• Working as Post-Entry Aides to accept post-entries. We’ve taken over responsibility for these volunteers, who were formerly part of Hort Aides. We hope the “old” ones will help out again, and we hope they can train new volunteers.

    The attached calendar shows dates and times when we anticipate needing help. For all of these jobs, we request that you work a shift of at least three hours. Of course, we’d like to have you for as much extra time as you’d like to work. It’s a good idea to check in by phone or e-mail the day before you are scheduled to work to make sure there is still work to do (or, shhhhh, if snow has become an issue). Sometimes you are so efficient that the work is finished early and there is nothing left for the next shifts to do.

    We’d appreciate your getting in touch (by mail, email, or phone) to let us know if you are available this year and what times and jobs work best for you. If you have friends who might be interested in helping out, please let us know that, too—we’re always looking for computer folks but also could use more “non-techies” like those of you who so ably organize our paperwork and proofread our printouts. Working on Points can be addictive—many of our current volunteers have been with us for a number of years. All of us are happy to welcome and train newcomers.

    Please note: If you are going to be working with the computers in the Typing Booth or FSDB (as opposed to proofreading or filing) and want to play around with the new system in advance, we can send you a link to a “sandbox” version of the Administrative portal along with some practice exercises to let you become familiar with FSDB. We would probably do this closer to Show time. If you come to PHS to do data entry, we will train you here. It shouldn’t take long—it’s very similar to shopping online.

    We look forward to seeing you soon!

    P.S. If you want to be removed from the list of Points/Typing Booth volunteers (for instance, if we’ve gotten your name in error or you are no longer interested or available), please let Elsa know. If you can’t work this year but still want to be on the list, let us know about that, too. Thanks.

     

 

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You can call the Penn State Hort Hotline with your gardening questions at   215-345-3283. Here's a weekly report with gardening trends in Bucks County, including links to more information about the problem. 

Penn State offers many FREE eBooks and Online Guides for homeowners.  Visit these websites for more information and a list of publications.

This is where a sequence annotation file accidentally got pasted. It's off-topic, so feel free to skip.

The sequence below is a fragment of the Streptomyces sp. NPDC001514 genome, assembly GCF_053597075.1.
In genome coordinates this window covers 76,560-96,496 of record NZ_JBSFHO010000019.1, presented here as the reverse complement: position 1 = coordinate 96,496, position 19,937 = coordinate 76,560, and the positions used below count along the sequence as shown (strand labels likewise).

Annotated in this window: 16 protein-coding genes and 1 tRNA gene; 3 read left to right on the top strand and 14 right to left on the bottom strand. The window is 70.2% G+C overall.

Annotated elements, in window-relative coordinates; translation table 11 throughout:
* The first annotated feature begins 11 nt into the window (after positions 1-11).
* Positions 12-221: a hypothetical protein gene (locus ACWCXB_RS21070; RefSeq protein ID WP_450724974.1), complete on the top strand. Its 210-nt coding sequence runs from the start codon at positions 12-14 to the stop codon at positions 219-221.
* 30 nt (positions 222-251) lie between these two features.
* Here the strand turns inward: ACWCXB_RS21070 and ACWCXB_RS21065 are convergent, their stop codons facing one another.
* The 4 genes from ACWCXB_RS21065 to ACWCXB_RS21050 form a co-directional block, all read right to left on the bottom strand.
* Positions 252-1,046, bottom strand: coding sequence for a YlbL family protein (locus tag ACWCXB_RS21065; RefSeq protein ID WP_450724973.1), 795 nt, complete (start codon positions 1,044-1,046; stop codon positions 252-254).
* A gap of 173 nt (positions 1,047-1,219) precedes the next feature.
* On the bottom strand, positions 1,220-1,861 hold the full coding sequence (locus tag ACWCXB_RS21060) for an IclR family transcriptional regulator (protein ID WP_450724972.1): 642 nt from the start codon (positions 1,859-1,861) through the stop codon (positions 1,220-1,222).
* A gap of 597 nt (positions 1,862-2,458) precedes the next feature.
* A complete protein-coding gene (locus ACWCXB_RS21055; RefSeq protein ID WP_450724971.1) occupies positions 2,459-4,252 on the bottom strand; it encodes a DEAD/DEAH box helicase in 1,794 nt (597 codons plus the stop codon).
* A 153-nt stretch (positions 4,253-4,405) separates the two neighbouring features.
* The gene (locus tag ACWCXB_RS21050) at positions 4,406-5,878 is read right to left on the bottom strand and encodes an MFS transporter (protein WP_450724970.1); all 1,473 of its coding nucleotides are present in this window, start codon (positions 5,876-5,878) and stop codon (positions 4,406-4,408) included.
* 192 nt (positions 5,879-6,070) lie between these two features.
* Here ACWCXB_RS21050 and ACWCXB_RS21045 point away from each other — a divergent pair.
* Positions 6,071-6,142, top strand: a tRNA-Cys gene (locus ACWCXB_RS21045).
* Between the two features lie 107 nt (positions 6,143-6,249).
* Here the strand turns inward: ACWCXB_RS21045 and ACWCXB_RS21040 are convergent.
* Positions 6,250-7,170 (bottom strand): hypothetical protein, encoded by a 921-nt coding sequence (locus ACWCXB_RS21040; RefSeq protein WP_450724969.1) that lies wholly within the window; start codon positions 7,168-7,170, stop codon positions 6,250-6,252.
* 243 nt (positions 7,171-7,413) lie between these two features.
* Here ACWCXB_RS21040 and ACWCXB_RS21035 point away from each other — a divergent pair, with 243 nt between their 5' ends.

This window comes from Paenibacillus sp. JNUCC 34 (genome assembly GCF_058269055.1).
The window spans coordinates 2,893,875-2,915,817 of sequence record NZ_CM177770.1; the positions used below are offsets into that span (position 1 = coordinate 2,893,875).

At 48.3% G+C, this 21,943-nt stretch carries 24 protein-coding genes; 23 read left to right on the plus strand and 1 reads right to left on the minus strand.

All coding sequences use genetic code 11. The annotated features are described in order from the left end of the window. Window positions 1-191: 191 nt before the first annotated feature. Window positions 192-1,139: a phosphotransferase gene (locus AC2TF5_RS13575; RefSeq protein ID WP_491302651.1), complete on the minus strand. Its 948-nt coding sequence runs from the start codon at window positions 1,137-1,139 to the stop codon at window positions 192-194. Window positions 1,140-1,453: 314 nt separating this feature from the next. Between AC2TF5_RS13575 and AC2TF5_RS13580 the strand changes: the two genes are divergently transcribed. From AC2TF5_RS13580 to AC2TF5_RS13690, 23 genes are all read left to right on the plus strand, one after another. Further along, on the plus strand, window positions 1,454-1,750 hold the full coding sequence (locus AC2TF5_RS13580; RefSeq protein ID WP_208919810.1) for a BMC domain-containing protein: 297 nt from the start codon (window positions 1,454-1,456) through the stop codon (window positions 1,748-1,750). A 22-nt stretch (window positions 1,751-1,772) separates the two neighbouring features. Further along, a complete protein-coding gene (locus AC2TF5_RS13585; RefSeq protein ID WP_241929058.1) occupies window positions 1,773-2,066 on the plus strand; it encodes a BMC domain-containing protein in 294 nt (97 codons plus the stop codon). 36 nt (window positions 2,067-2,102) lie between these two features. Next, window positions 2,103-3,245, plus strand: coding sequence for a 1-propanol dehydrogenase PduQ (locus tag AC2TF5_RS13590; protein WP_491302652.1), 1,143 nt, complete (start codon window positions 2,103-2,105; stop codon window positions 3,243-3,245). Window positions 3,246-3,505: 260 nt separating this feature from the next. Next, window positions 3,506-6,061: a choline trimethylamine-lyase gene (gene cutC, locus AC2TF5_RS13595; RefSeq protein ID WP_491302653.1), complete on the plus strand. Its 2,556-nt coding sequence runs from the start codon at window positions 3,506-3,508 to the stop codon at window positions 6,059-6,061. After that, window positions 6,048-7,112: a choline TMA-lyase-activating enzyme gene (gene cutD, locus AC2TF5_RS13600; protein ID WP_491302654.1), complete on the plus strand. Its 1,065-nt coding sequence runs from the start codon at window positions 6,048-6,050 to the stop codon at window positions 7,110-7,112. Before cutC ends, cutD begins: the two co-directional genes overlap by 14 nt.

http://ento.psu.edu/extension/free-ebooks
http://ento.psu.edu/extension/on-line-guides

 


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CHURCHVILLE NATURE CENTER BUTTERFLY HOUSE is looking for volunteers who want to help work in the butterfly house, raising butterflies, caring for the plants in the butterfly house or helping to lead tours. We will train . info contact Stommy Blauth at butterfliesandmoths@comcast.net.


Explore the wonder of butterflies

at Churchville Nature Center’s Butterfly House

 

As Seen In The March 2014 Edition of the Yardley Voice

by June Portnoy

 

    Churchville Nature Center will celebrate the start of butterfly season by reopening its Janet V. Makiewicz Butterfly House on Sunday. The  second annual Grand Reopening, from 11:00am until 4:00pm, will offer a family-friendly day with games, face painting and fun activities, along with the Nature Center’s Annual Wildflower Sale, and of course all day tours of the Butterfly House. For this special event, admission price is $5.

“Over 2,000 guests visited our Butterfly House last year, and we’re expecting about 3,000 people this year,” says Stommy Blauth, Butterfly House Coordinator.

     The Butterfly House exhibits approximately 30 to 35 different types of native butterflies flying freely among host plants, nectaring plants and flowers at all different

eye levels within a 30’ by 40’ enclosed space. The large variety of butterflies range from the monarchs, black swallowtails, red admirals and tiger swallowtails to red

spotted purples, cabbage whites, commas and question marks, just to name a few. “What makes this butterfly house so unique is that it includes host plants,”

explains Stommy.  A female butterfly will only lay eggs on a specific host plant. Caterpillars eat only certain types of host plants, so the female butterfly  knows to lay her eggs on those plants so her offspring will survive. Most butterfly houses don’t include  host plants because caterpillars eat them, requiring a lot of upkeep. Therefore, at

most other butterfly houses, you won’t see butterflies laying eggs or young caterpillars, as you can here.  “As a result, Churchville Nature Center’s Butterfly House offers visitors the rare opportunity to observe every aspect of these  butterflies’ life cycle and development,” says Stommy.

    While here, you might be lucky enough to watch butterflies court, mate, and lay  eggs on one of the 15 to 20  native host plants available to them.

Also view a chrysalis up  close in the Butterfly House’s entrance vestibule.  “Once you’ve seen a butterfly emerge and spread its wings, you’ll be hooked,” says Stommy.